WESLEY CHAPEL — Alex Domijan's stoic nature plays to his advantage on the tennis court.
And it doesn't hurt to be 6-foot-7.
The 18-year-old has climbed to a No. 4 ranking among the nation's top college tennis recruits on tennisrecruiting.net. Along the way, he has won international tournaments such as the 2008 Eddie Herr tournament which brings in players from as far as Russia and Great Britain.
"It's how hard he works," Domijan's coach Marton Balla said. "It doesn't matter if he has had a hard day at school or whatever is going on outside of the tennis court. I know that when he shows up here to practice or when he goes somewhere to play, that he is going to bring his best attitude."
For Balla, having a student like Domijan is unusual because he doesn't seem to be preoccupied with the usual distractions of others his age.
"You never see him wrapped up with his Ipod or on the phone texting away," Balla said. "His focus, particularly for tennis, is impeccable. I've never seen an athlete his age possess that. It's an essential to becoming a professional so I think he has what it takes to go all the way."
Domijan began playing tennis at age 3 in Gainesville, where he was born. His father, Alex Sr., built a tennis court in the family's back yard and the youngster picked up the game easily. By 8, he was playing in tournaments. Five years ago, the family moved to Saddlebrook, where the tennis academy has made it easier for Domijan to continue improving.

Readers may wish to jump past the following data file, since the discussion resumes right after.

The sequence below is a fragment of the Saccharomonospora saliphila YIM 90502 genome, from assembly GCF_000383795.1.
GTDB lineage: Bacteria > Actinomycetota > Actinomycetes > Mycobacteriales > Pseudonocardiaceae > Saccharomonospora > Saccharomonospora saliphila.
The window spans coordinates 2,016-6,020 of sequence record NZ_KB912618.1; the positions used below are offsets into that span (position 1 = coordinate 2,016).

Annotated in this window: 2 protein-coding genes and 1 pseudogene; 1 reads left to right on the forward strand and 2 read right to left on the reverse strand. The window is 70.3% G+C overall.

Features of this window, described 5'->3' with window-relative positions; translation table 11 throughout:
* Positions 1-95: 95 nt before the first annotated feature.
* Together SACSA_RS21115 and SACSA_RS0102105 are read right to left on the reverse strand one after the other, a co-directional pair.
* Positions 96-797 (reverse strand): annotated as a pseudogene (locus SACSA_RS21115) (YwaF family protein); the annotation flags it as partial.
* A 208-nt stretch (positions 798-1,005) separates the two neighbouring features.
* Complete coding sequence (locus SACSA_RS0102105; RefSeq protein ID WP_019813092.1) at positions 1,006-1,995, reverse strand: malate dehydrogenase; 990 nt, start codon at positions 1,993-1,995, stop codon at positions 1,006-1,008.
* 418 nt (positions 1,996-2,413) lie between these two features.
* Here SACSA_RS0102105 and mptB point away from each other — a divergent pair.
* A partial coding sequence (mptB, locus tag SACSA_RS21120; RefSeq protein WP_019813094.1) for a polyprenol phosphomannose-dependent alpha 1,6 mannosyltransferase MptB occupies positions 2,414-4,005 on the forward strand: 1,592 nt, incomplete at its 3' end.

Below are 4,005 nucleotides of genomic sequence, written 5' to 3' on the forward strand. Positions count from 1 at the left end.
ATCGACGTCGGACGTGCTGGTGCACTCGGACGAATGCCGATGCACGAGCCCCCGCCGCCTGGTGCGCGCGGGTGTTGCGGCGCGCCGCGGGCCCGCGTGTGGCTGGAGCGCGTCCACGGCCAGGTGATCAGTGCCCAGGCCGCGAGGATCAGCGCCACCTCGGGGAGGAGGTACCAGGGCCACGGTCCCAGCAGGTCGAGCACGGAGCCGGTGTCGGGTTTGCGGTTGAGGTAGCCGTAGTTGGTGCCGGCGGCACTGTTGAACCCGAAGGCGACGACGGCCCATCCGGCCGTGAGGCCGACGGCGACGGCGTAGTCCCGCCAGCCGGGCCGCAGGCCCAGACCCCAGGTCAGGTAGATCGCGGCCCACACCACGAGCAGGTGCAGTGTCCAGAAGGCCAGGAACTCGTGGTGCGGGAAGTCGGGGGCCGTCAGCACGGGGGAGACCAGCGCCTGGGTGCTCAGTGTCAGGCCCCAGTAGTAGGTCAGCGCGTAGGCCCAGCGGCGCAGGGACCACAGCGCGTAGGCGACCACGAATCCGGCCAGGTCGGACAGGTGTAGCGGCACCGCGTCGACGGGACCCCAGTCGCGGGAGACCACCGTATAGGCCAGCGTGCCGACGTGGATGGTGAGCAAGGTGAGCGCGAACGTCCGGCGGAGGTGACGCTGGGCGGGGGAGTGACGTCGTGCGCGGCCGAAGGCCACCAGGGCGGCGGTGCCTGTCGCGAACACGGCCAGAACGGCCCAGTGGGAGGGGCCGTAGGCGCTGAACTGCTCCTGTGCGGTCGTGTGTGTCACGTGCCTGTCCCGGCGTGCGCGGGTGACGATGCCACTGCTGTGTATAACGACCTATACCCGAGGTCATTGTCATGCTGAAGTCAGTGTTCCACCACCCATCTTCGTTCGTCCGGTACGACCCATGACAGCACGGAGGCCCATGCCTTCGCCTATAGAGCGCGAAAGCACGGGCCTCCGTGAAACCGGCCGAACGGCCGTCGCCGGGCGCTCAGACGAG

"When we moved here, it made it a lot easier because the schools are all within the Saddlebrook community," Alex Domijan Sr. said. "When a player doesn't have to worry about running all over the place and knows that his school and tennis are connected then it takes some of the stress out of it. I think coming to work with these coaches and training here has made a big difference."
The young Domijan couldn't agree more. Since arriving at Saddlebrook he's had the opportunity to pit himself against professional tennis players, most notably Tampa native James Blake.
Playing against professionals as well as receiving guidance from a staff of resident pros has polished not only Domijan's forehand and backhand, but his mental strength as well.
"Everybody can hit a forehand or backhand but not everybody can keep their cool in the big moments," Balla said. "Alex's ability to stay calm and keep fighting has been crucial to his success. Yeah he's a good player, but it's his work ethic and mental strength that makes him special."
Perhaps it's Domijan's approach to the game that has made him so successful. His favorite part of the sport is practicing and working to get better.
"Practicing is the best part for me," Domijan said. "That's the key to success. You work hard and you'll see the results. That's my goal. I don't know if I want to go to college or go pro, I still have to decide. We'll see how the next six months go."